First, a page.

IE: Opinions are out that Eye for an Eye… is more diverse and …’Til the World’s Blind is more in the vein of your previous albums. Is that a coincidence, or was that planned? 

CH: You know, people always say this and I think that we’ve always been pretty multifaceted in the things that we write. We’ve always had big, poppy choruses, and yes, the stuff on Eye for an Eye… is probably a more advanced version of what we were doing before with those choruses. We’ve grown a lot. But we’ve always ran the gamut with our songs from radio-friendly to really intense, super metal stuff. So, I think we’ve always done that. I think that we just have matured so much over the years that it sounds worlds apart. 

IE: What’s the symbolism of the wind chimes on the cover of both albums? 

CH: When we were in Michigan, we stayed at this incredible Airbnb that was kind of like a little hunter’s lodge; there were antlers all over the walls. It was the middle of winter and there was a wind chime on the patio that just had the most haunting melody. It was in the middle of nowhere, too. So, if you step outside, you just see (the wind chimes) against the frozen terrain. It was a very haunting sound and image. It became the perfect symbol, to sum up our time in Michigan recording that album.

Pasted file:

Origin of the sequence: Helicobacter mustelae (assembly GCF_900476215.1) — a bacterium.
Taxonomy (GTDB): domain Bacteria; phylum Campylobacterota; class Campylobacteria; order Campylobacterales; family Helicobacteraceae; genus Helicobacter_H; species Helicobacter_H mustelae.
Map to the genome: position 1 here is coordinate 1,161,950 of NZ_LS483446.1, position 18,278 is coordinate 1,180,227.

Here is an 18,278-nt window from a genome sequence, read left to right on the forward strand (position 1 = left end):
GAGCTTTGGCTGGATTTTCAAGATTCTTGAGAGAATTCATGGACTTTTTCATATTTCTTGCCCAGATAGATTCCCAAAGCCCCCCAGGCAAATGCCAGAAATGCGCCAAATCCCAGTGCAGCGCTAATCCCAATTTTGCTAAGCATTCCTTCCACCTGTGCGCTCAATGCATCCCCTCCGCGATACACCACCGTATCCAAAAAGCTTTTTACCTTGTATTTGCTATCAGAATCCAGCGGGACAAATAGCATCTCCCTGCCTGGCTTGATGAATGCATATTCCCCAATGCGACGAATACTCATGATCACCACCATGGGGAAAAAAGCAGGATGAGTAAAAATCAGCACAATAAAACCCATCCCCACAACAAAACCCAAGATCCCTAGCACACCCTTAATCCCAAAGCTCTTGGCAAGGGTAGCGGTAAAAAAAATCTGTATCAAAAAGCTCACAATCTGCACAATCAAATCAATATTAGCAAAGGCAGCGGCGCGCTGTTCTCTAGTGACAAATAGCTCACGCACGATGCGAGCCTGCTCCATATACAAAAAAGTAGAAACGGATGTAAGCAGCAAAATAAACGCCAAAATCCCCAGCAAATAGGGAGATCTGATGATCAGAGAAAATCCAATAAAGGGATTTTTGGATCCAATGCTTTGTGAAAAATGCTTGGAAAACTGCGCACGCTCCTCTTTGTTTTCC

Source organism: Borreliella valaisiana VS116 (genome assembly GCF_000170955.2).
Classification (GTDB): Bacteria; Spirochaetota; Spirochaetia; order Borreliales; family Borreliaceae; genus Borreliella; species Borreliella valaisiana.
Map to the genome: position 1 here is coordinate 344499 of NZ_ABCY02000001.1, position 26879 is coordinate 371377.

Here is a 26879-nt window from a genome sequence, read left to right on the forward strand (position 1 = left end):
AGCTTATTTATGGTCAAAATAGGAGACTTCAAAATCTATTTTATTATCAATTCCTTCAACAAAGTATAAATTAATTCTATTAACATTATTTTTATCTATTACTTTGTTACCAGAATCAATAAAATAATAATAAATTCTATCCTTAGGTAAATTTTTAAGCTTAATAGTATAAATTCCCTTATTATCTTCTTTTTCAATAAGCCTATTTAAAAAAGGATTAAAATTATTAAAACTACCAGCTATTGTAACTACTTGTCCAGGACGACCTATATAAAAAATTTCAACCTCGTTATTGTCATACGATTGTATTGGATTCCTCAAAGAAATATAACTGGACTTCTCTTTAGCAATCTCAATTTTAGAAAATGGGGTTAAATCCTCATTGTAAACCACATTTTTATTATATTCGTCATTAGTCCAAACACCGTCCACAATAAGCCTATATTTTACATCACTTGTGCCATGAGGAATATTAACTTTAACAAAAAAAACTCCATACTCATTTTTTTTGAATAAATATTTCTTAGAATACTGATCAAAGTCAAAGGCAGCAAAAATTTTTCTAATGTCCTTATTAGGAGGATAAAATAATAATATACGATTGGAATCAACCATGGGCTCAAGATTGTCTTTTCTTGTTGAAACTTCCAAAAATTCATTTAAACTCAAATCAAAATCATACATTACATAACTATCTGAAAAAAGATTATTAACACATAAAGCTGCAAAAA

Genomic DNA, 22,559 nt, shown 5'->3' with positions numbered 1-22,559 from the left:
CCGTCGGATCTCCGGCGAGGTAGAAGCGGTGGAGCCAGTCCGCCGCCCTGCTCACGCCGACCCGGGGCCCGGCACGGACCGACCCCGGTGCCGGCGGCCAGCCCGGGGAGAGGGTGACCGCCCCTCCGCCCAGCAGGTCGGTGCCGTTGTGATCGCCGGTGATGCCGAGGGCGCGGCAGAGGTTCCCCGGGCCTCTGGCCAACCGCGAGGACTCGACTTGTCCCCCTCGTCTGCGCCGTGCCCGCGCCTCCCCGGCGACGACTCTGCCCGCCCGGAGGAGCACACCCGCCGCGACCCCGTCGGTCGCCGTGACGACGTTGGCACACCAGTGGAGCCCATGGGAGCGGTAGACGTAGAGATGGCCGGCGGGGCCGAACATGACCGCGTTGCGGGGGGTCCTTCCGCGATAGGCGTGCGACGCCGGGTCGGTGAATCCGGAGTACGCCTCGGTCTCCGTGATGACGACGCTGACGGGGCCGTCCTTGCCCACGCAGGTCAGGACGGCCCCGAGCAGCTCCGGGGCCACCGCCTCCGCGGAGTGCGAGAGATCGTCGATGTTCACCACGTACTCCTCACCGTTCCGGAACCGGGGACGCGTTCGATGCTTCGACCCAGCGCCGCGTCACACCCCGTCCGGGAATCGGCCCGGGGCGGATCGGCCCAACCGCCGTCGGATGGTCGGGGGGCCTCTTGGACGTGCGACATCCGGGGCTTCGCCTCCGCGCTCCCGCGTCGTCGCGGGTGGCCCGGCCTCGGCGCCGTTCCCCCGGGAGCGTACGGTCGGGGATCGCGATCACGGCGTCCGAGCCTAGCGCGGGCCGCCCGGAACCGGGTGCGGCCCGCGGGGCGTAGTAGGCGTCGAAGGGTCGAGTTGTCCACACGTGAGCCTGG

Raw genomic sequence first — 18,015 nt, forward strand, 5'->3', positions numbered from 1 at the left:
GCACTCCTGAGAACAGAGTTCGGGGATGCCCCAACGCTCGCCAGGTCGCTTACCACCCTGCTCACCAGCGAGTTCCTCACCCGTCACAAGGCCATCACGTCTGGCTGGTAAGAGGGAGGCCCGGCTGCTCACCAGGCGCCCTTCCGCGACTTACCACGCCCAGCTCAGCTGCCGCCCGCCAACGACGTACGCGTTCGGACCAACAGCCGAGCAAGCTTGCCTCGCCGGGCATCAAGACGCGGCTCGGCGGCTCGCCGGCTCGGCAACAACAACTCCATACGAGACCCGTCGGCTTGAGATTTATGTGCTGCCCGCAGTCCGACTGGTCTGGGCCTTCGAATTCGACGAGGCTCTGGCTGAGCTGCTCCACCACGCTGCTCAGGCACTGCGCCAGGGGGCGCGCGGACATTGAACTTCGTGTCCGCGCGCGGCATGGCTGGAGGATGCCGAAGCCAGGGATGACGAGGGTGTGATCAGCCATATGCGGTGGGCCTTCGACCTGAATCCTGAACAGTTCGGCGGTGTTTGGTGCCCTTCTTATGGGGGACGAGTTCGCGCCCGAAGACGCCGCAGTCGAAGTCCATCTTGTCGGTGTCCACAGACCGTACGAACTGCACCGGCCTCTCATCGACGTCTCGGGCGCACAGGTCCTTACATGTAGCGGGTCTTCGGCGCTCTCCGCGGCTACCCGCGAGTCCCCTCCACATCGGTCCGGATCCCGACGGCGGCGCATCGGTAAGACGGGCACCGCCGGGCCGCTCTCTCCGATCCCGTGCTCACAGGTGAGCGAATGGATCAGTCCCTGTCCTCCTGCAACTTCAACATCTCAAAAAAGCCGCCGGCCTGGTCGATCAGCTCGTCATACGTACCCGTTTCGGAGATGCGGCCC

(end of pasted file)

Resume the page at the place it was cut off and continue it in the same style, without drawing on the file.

HS: My bedroom and this Airbnb were right next to this wind chime and I would hear it first thing in the morning, just in the wind. It’s actually the last thing you hear on the last song on the album (“’ 33Til the World’s Blind”). It’s the actual wind chime. We took a tape recorder out—a literal tape recorder—and recorded the wind chimes in the middle of the night. And that is the last thing that you hear on the album. So, other people get to experience exactly those wind chimes like we experienced it. It’s just kind of a little Easter egg. And you know what else is a fun little Easter egg? The very last lyric on the very last song is also “eye for an eye till the world’s blind.” So, it all ties in together.